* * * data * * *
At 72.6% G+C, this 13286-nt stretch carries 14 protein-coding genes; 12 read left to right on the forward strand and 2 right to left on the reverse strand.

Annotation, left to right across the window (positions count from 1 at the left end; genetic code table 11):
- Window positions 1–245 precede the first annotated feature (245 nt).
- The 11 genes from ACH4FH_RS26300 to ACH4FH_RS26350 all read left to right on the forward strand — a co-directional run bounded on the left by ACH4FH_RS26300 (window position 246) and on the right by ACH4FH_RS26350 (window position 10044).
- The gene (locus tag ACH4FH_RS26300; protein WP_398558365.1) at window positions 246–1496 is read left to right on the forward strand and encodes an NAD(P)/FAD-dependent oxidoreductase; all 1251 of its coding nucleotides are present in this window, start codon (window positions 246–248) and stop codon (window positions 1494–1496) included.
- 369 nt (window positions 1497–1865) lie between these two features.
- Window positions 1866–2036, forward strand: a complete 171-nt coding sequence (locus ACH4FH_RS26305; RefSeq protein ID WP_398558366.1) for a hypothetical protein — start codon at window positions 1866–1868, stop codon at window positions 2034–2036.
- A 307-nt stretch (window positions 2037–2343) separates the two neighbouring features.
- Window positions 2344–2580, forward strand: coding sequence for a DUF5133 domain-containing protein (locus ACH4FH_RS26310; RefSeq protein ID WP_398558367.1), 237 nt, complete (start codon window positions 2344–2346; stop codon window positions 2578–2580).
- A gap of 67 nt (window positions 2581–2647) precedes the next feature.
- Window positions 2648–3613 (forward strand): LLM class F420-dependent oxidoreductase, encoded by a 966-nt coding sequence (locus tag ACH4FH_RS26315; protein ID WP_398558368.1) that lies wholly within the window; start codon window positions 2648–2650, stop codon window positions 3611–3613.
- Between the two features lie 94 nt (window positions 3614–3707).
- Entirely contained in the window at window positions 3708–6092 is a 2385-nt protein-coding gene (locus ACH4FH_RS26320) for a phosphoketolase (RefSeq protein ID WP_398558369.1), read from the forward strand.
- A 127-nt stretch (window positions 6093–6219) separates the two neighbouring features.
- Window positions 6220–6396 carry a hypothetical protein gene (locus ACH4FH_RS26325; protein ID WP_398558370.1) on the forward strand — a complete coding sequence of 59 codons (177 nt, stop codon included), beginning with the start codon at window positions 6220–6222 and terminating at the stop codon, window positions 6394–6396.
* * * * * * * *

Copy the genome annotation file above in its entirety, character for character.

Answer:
At 72.6% G+C, this 13286-nt stretch carries 14 protein-coding genes; 12 read left to right on the forward strand and 2 right to left on the reverse strand.

Annotation, left to right across the window (positions count from 1 at the left end; genetic code table 11):
- Window positions 1–245 precede the first annotated feature (245 nt).
- The 11 genes from ACH4FH_RS26300 to ACH4FH_RS26350 all read left to right on the forward strand — a co-directional run bounded on the left by ACH4FH_RS26300 (window position 246) and on the right by ACH4FH_RS26350 (window position 10044).
- The gene (locus tag ACH4FH_RS26300; protein WP_398558365.1) at window positions 246–1496 is read left to right on the forward strand and encodes an NAD(P)/FAD-dependent oxidoreductase; all 1251 of its coding nucleotides are present in this window, start codon (window positions 246–248) and stop codon (window positions 1494–1496) included.
- 369 nt (window positions 1497–1865) lie between these two features.
- Window positions 1866–2036, forward strand: a complete 171-nt coding sequence (locus ACH4FH_RS26305; RefSeq protein ID WP_398558366.1) for a hypothetical protein — start codon at window positions 1866–1868, stop codon at window positions 2034–2036.
- A 307-nt stretch (window positions 2037–2343) separates the two neighbouring features.
- Window positions 2344–2580, forward strand: coding sequence for a DUF5133 domain-containing protein (locus ACH4FH_RS26310; RefSeq protein ID WP_398558367.1), 237 nt, complete (start codon window positions 2344–2346; stop codon window positions 2578–2580).
- A gap of 67 nt (window positions 2581–2647) precedes the next feature.
- Window positions 2648–3613 (forward strand): LLM class F420-dependent oxidoreductase, encoded by a 966-nt coding sequence (locus tag ACH4FH_RS26315; protein ID WP_398558368.1) that lies wholly within the window; start codon window positions 2648–2650, stop codon window positions 3611–3613.
- Between the two features lie 94 nt (window positions 3614–3707).
- Entirely contained in the window at window positions 3708–6092 is a 2385-nt protein-coding gene (locus ACH4FH_RS26320) for a phosphoketolase (RefSeq protein ID WP_398558369.1), read from the forward strand.
- A 127-nt stretch (window positions 6093–6219) separates the two neighbouring features.
- Window positions 6220–6396 carry a hypothetical protein gene (locus ACH4FH_RS26325; protein ID WP_398558370.1) on the forward strand — a complete coding sequence of 59 codons (177 nt, stop codon included), beginning with the start codon at window positions 6220–6222 and terminating at the stop codon, window positions 6394–6396.